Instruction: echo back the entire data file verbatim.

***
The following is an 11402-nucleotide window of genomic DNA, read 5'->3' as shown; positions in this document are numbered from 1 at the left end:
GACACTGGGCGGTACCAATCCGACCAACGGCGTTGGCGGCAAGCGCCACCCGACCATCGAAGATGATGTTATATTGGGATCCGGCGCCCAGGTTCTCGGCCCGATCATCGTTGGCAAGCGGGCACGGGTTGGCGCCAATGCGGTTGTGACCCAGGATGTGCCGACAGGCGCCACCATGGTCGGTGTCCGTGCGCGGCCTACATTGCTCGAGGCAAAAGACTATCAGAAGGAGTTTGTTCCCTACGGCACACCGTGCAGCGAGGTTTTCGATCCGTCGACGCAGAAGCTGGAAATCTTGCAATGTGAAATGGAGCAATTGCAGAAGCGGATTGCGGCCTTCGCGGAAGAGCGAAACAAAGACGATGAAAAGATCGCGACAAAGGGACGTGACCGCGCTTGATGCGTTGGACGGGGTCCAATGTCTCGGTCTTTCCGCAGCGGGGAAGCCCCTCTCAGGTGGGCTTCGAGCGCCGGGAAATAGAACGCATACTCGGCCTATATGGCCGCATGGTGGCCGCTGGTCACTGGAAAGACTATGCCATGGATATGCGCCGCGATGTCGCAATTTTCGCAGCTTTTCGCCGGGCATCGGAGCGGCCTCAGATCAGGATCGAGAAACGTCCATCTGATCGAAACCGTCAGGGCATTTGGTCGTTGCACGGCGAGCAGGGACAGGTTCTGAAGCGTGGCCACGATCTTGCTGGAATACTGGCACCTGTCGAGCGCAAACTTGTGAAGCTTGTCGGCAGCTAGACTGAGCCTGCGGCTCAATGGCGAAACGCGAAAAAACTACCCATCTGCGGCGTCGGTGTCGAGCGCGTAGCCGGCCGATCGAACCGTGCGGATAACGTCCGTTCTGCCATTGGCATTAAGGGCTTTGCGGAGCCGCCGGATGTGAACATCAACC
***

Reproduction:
The following is an 11402-nucleotide window of genomic DNA, read 5'->3' as shown; positions in this document are numbered from 1 at the left end:
GACACTGGGCGGTACCAATCCGACCAACGGCGTTGGCGGCAAGCGCCACCCGACCATCGAAGATGATGTTATATTGGGATCCGGCGCCCAGGTTCTCGGCCCGATCATCGTTGGCAAGCGGGCACGGGTTGGCGCCAATGCGGTTGTGACCCAGGATGTGCCGACAGGCGCCACCATGGTCGGTGTCCGTGCGCGGCCTACATTGCTCGAGGCAAAAGACTATCAGAAGGAGTTTGTTCCCTACGGCACACCGTGCAGCGAGGTTTTCGATCCGTCGACGCAGAAGCTGGAAATCTTGCAATGTGAAATGGAGCAATTGCAGAAGCGGATTGCGGCCTTCGCGGAAGAGCGAAACAAAGACGATGAAAAGATCGCGACAAAGGGACGTGACCGCGCTTGATGCGTTGGACGGGGTCCAATGTCTCGGTCTTTCCGCAGCGGGGAAGCCCCTCTCAGGTGGGCTTCGAGCGCCGGGAAATAGAACGCATACTCGGCCTATATGGCCGCATGGTGGCCGCTGGTCACTGGAAAGACTATGCCATGGATATGCGCCGCGATGTCGCAATTTTCGCAGCTTTTCGCCGGGCATCGGAGCGGCCTCAGATCAGGATCGAGAAACGTCCATCTGATCGAAACCGTCAGGGCATTTGGTCGTTGCACGGCGAGCAGGGACAGGTTCTGAAGCGTGGCCACGATCTTGCTGGAATACTGGCACCTGTCGAGCGCAAACTTGTGAAGCTTGTCGGCAGCTAGACTGAGCCTGCGGCTCAATGGCGAAACGCGAAAAAACTACCCATCTGCGGCGTCGGTGTCGAGCGCGTAGCCGGCCGATCGAACCGTGCGGATAACGTCCGTTCTGCCATTGGCATTAAGGGCTTTGCGGAGCCGCCGGATGTGAACATCAACC